The music biopic is a strange breed of cinema, and one that isn’t always successful. Gus Van Sant failed to bring to life the tragic story of Kurt Cobain with the boring and self-indulgent Last Days in 2005. The story of Jim Morrison’s life was told perhaps too faithfully by Oliver Stone’s pretentious and often rather tedious The Doors. In fact, the biopic genre tends to throw out quite a lot of stinkers.
The recently released Frank, however, isn’t one of them. In fact, it’s the most bizarre, wonderfully uplifting and gloriously bonkers film to come out of the cinema in quite some time. And if there’s a key to the movie’s many successes, it’s a complete lack of devotion to the source material.
It’s loosely based on the experiences of author, journalist and co-writer Jon Ronson – he played keyboard alongside the real Frank Sidebottom. Yet, Frank also tell its own bizarre tale, based on a collection of real-life characters like Captain Beefheart, Daniel Johnston and, of course, the paper-mache headed maestro himself. What works about the film is its ability to blend hilarity and darkness, allowing it to showcase themes of mental illness to heartbreakingly emotional effect.
It also has some pretty fantastic tunes in it, which are performed by the actual cast of the film – Maggie Gyllenhaal should be especially applauded for mastering the theremin, which is a surprisingly difficult instrument to learn. A pop film needs good music to fill its boots with and Frank brings plenty to the table. Real performances in musical biographies translate to the screen with great efficiency – the 2007 Ian Curtis biopic Control and the 2005 smash hit Walk the Line proved this with their barnstorming real-life musical performances.
It’s a brave, bonkers and tender little film – one that shows that the music biopic, as a genre, need not stick religiously to its source material in order to be a success. The 2007 Bob Dylan biopic, I’m Not There is another example of this strange breed of
true life storytelling. Rather than give a detailed account of the singer/songwriter’s life in typical dramatic fashion, the film instead decided to ‘go off on one’ and give us six different Bob Dylan personas. The end result was a fascinating portrait of a music legend that, in actual fact, didn’t reveal all that much about him. In fact, all that damned film did was make Bob Dylan appear all the more elusive and mysterious.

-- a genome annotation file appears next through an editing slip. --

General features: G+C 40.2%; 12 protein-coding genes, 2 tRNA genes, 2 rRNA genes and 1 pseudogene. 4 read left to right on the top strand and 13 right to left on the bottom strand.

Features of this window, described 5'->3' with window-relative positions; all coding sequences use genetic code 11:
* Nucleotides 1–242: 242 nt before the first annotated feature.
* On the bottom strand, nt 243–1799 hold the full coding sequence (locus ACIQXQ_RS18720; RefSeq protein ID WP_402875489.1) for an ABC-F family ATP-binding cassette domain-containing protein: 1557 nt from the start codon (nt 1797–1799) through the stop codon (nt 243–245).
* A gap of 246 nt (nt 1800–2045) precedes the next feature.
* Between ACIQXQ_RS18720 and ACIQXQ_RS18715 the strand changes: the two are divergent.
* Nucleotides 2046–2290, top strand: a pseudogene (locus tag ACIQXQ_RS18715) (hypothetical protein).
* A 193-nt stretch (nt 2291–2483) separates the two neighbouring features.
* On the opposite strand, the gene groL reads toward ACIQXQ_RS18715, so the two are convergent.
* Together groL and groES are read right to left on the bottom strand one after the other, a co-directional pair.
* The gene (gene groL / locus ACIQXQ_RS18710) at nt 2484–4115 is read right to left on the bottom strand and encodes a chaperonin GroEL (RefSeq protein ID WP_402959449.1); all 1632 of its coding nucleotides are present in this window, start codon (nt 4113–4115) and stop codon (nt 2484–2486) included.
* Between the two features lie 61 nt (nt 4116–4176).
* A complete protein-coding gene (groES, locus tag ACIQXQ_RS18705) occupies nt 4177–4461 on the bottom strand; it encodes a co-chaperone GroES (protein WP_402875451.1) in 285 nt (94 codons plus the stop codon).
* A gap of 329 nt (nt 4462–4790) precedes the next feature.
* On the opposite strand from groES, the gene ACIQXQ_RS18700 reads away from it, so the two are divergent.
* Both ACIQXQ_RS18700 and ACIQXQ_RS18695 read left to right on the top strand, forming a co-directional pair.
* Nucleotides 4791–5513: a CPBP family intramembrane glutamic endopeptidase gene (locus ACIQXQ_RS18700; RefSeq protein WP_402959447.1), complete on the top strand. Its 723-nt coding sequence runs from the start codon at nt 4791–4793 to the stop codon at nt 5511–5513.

There are other films like Frank out there which celebrate music in a glorious fashion. However, many of them have undeservedly remained under the radar. No, I’m not talking about Rock of Ages – no one should talk about Rock of Ages,ever. What I’m talking about is a film you probably won’t be familiar with, because nobody went to see it. I’m talking about the2013 film Good Vibrations.
Good Vibrations charts the life of record store owner Terri Hooley – a man who became an icon of the Belfast punk rock scene in the 1970s, after discovering bands such as The Outcasts and The Undertones. Upon discovering these bands, Hooley went on to do everything in his power, despite his own growing financial concerns, to make sure that these bands were heard by the rest of the country. The film goes on to recreate the glorious moment when John Peel played Teenage Kicks twice in a row on his radio show. While the film sticks to its real life roots a lot more so than some of the films mentioned above, it does it in a way that is so joyous and heartfelt that it’s impossible not to well up.
The dangerous and politically-divided backdrop of Belfast works as a character itself within the film, serving as a perfect soup of anger and discontent for a genre as spiky and rebellious as punk rock to boil and bubble in. Like Frank, it is an engaging and moving study of one man’s almost deranged obsession with music. The greatest comparison to these two fantastic films, however, is their completely sincere celebration not only towards the discovery, creation and love of music, but to the absolute nutters who roam the medium as well. I recommend that you go see them both.